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Lessons Learned From Pilot Projects Using Audit-focused Mining

| Published: 6/2/2014 8:24 AM | Category: Audit-Assurance | Permalink | Email this Post | Comments (0)
By Martin Schultz, CISA, CIA, Alexander Ruehle, CISA, CIA, and Nick Gehrke, Ph.D., CISA
Martin Schultz Alexander Ruehle Nick Gehrke
Our recent Journal article discusses the ways auditors can use IT resources to make process audits more efficient. Although not a substitute for human auditors, these automated processes can revolutionize the way audits are executed., We have applied audit-focused mining in several pilot projects for diverse companies. Three major benefits have been experienced by using an audit-focused mining approach for these audit assignments:
  1. The scoping of critical processes and transactions has improved significantly. Based on a list of significant financial statement accounts, the complete as-is processes are automatically derived. As a result of audit-focused mining, no time-consuming walkthroughs are needed, and no discussions are held on which process variants do exist and which ones need to be considered for the audit. The automatically generated process models are accepted as single point of truth, which is the practice of structuring information models so that every data element is only stored once. Although manually documented process models are available, the whole project team solely relies on the automatically generated ones. Furthermore, the internal audit department provides process transparency. This was perceived as value added by the process owner and management.
  2. The fieldwork starts earlier and is more focused. With the process-mining-based approach, a comprehensive overview of the auditee’s processes is easily gained. Accordingly, in the early stages of the pilot projects, the focus (in terms of time and budget) shifts from process-understanding tasks to process-auditing tasks. Process flows that deviate from defined standard processes are immediately identified. With a drill down to related financial documents, suspicious business transactions can be investigated in detail, along with the responsible process owner or involved employees. During the pilot programs, obtaining a sample-based selection of documents was omitted, although it was part of the initial project plan. However, after having the complete process models available, all project members agreed that a blind sampling is of less value for the effectiveness of the audit project.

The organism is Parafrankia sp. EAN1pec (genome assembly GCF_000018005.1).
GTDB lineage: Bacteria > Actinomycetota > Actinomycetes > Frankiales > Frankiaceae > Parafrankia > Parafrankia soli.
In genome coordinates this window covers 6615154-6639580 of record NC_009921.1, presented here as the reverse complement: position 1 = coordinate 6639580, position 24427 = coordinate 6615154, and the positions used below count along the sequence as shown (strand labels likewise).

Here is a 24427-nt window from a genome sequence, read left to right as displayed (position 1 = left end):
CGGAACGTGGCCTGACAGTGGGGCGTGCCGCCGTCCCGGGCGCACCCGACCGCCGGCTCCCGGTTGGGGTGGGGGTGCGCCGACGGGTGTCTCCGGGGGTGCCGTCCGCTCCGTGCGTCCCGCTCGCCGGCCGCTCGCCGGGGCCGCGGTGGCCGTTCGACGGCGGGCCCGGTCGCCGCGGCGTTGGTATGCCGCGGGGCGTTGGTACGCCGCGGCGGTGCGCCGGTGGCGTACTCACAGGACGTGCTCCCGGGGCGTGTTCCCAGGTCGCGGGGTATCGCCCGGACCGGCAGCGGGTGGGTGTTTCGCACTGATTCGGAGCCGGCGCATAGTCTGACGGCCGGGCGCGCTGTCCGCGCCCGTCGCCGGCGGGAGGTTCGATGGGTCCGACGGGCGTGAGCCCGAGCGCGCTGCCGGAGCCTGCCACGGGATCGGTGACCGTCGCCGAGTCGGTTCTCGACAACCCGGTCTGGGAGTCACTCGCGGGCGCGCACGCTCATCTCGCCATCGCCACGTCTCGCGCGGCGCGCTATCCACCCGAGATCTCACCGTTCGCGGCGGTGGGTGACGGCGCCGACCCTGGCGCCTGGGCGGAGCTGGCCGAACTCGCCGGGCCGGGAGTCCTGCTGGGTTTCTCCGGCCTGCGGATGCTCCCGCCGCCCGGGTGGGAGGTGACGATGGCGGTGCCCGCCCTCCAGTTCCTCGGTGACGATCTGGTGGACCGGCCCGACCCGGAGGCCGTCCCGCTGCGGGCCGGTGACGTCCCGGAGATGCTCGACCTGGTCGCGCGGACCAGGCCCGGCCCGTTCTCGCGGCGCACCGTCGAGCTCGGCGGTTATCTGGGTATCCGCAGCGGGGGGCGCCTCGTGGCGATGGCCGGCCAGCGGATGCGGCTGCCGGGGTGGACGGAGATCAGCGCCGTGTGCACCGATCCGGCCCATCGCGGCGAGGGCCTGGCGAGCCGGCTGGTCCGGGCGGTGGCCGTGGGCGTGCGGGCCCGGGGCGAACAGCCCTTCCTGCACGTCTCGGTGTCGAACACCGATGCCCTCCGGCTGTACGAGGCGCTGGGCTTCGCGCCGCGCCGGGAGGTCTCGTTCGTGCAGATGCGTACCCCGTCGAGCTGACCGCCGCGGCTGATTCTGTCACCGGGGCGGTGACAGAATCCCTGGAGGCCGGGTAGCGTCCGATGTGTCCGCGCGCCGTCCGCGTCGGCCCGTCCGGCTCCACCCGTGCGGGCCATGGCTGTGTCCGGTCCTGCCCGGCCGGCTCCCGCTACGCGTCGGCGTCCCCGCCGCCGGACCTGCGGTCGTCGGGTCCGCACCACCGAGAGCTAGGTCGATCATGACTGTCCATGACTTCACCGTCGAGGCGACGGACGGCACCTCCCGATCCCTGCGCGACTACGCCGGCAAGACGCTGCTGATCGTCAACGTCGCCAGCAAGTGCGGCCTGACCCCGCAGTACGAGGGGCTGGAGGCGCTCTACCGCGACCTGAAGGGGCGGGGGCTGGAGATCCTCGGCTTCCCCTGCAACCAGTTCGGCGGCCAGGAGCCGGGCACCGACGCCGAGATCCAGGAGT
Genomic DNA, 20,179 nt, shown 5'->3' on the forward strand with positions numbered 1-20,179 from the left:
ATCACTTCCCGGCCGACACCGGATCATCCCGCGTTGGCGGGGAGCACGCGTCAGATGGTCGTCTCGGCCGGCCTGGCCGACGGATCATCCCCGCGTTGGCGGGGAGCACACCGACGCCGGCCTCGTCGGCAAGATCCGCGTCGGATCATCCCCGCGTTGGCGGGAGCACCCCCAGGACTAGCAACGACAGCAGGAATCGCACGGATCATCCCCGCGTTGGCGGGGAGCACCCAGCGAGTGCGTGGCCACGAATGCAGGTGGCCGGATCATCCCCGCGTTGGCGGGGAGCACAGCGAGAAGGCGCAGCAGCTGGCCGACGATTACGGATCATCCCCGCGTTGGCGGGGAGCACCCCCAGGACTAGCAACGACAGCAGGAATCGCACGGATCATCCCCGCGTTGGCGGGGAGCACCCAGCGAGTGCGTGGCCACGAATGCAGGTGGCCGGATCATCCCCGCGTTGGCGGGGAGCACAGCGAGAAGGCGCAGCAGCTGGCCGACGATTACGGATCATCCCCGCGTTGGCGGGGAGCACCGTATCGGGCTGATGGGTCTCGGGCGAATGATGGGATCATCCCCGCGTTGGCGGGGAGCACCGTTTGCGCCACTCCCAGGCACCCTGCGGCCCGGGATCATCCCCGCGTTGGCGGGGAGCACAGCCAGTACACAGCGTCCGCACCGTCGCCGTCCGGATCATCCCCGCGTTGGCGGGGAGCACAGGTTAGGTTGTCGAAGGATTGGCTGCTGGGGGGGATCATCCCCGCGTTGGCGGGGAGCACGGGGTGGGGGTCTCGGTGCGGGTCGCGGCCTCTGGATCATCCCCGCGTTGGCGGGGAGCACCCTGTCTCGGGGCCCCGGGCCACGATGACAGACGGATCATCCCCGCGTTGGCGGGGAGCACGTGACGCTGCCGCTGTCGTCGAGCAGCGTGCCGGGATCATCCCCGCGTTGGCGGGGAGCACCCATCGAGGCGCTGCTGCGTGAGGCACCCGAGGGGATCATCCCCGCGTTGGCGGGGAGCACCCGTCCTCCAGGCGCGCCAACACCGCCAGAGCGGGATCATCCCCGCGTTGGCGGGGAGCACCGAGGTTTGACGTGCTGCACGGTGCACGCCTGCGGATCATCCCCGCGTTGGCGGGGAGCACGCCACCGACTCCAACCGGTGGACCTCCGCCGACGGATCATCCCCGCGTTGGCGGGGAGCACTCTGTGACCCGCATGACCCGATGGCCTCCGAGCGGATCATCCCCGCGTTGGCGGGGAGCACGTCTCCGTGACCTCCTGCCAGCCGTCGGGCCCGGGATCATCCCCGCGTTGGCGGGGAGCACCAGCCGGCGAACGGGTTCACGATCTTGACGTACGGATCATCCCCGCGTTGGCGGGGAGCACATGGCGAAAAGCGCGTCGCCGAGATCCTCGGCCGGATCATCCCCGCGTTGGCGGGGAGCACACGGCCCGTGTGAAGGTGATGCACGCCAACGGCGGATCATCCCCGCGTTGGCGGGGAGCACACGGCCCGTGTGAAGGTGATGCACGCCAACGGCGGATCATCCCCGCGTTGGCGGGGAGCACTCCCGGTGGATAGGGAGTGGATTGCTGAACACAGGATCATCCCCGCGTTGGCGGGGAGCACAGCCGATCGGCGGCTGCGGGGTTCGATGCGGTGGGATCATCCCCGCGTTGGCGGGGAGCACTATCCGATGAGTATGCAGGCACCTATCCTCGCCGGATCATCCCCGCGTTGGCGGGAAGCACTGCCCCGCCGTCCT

3. New audit analyses are enabled. With this approach, single financial documents are connected to complete end-to-end business transactions. This integrated view enables new analyses that are of high value for a process audit and were not possible by solely looking at single documents. For instance, during  the pilot projects, especially the segregation-of-duties (SoD) analyses on enacted business transactions, revealed several severe audit findings (e.g., invoice and payment posting by the same user along with changes to the bank account of the corresponding vendor). With the help of a standardized SoD matrix, business transactions with the most critical combinations could be easily identified and investigated. The major difference of our findings compared to common SoD analysis based on granted system access rights is that they do not just constitute potential risk of misuse. Instead, in these cases, far too extensive access rights have been exploited. Accordingly, within the pilot projects, these findings were used to set up projects for reworking the access rights management of the enterprise resource planning (ERP) systems.
Against this background, the next step in the development road map is a type of intelligent dragnet investigation, which applies several independent analytics and measures to the end-to-end business transactions and calculates an aggregated risk score for every business transaction. By doing so, high-risk transactions can be identified right at the beginning of an audit, reduce false positives and identify business transactions that put financial statements at risk.

Read Martin Schultz, Alexander Ruehle and Nick Gehrke’s recent Journal article:
Audit-focused Mining—New Views on Integrating Process Mining and Internal Control,” ISACA Journal, volume 3, 2014


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